Computer Scientist Turned Artist
For Erik Demaine and his father Martin, science and art move bi-directionally. Science inspires their art, and art inspires their science.
"We think of both art and science simply as creative endeavors," says Erik Demaine, professor of computer science at the Massachusetts Institute of Technology (MIT). "Often, we take on a project without knowing whether it will end up as art or as science. Maybe it will be mathematically interesting, and we will write papers about it. Or maybe it will be artistically interesting, and we will make sculptures about it."
Erik Demaine, 31, is a computer scientist turned artist, whose scientific area of expertise lies in computational geometry, specifically computational origami, that is, the mathematical study of bending and folding. Martin Demaine is an artist turned computer scientist, once known as "the father of Canadian glass," who began his artistic career glass-blowing, and later taught himself computer science by sitting in on his son's classes.
Three of their folded paper sculptures currently are on display through Feb. 3, 2013, in a special exhibit at the Smithsonian Institution's Renwick Gallery called "40 under 40," featuring works by 40 artists under the age of 40. Erik, obviously, is the one under 40. His father is listed as a collaborator, but is not considered one of the 40. "My father thought it was great to be included, and kept joking how he had gotten younger," he says.
Their first collaboration came when Erik was six, and the two established "The Erik and Dad Puzzle Company," making wire, take-apart puzzles they designed, which were sold through toy stores around Canada. Erik grew up in Halifax, Nova Scotia, where his father home-schooled him, and entered Dalhousie University when he was 12, graduating at 14. He earned his doctorate at 20, when he became an assistant professor at MIT--believed to be the youngest professor in the history of the school.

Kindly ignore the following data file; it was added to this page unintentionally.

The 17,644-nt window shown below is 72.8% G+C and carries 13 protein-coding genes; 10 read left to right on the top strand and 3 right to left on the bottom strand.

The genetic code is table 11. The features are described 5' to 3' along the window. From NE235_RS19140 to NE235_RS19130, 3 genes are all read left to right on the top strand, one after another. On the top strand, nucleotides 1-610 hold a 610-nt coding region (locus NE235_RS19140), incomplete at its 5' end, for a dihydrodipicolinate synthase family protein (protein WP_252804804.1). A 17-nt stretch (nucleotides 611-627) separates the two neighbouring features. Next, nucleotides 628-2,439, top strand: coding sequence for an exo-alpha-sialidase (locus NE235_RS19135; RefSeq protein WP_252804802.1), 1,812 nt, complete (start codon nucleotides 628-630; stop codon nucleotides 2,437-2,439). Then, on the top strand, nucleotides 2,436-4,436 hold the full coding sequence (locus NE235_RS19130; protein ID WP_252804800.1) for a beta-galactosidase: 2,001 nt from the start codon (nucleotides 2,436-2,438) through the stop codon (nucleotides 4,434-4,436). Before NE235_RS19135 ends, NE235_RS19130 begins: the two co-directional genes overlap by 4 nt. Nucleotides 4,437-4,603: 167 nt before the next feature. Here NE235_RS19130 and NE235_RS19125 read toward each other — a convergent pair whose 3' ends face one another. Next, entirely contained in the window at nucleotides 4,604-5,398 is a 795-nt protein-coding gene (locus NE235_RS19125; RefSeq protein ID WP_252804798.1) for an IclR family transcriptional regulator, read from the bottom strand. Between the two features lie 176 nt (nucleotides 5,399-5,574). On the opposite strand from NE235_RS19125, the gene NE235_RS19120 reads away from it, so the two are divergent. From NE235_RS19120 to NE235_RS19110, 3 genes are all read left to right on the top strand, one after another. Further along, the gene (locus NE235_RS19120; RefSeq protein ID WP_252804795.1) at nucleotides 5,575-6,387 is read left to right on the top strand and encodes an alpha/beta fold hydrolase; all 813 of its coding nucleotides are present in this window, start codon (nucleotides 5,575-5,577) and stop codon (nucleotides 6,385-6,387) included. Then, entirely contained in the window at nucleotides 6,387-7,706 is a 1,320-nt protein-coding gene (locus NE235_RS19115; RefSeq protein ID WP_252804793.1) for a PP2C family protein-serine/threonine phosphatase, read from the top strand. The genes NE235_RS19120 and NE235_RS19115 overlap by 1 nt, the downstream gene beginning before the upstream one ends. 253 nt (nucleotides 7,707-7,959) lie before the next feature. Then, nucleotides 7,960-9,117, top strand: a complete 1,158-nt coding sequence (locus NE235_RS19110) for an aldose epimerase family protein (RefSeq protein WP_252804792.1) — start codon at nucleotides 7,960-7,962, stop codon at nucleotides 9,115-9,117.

Some years ago, his father, who also now lives in Cambridge, Mass., became fascinated with theoretical computer science, and began teaching himself. "He got intrigued by my computer science and I got intrigued by his art," Erik Demaine says. "We started working on computational origami, which has a natural offshoot in the art world. He is equally interested in the science: We've written more than 100 papers together."
The two began turning science into sculptures about 15 years ago when "I was searching for interesting mathematics of origami to explore, and he was exploring the art side," he says. "I started becoming an artist at the same time he was becoming a computer scientist. Now we are both much more balanced. The more we do it, the more we like to think of art and science as the same thing."
He acknowledges that he and his father sometimes disagree, "but they're not fights," he says. "We have different perspectives on the way we think something will work, and we resolve them by trying both."
Demaine conducts his folding research with computational algorithms, sometimes run on an actual computer and sometimes in his head. He often uses a computer drawing program that can draw lines and circles and find the intersections, so he can print it out and fold it. "I might test several possible foldings until I can figure out the solution," he says. "Even when I know in theory that a method will work, it's fun to try it out in practice and see it in action."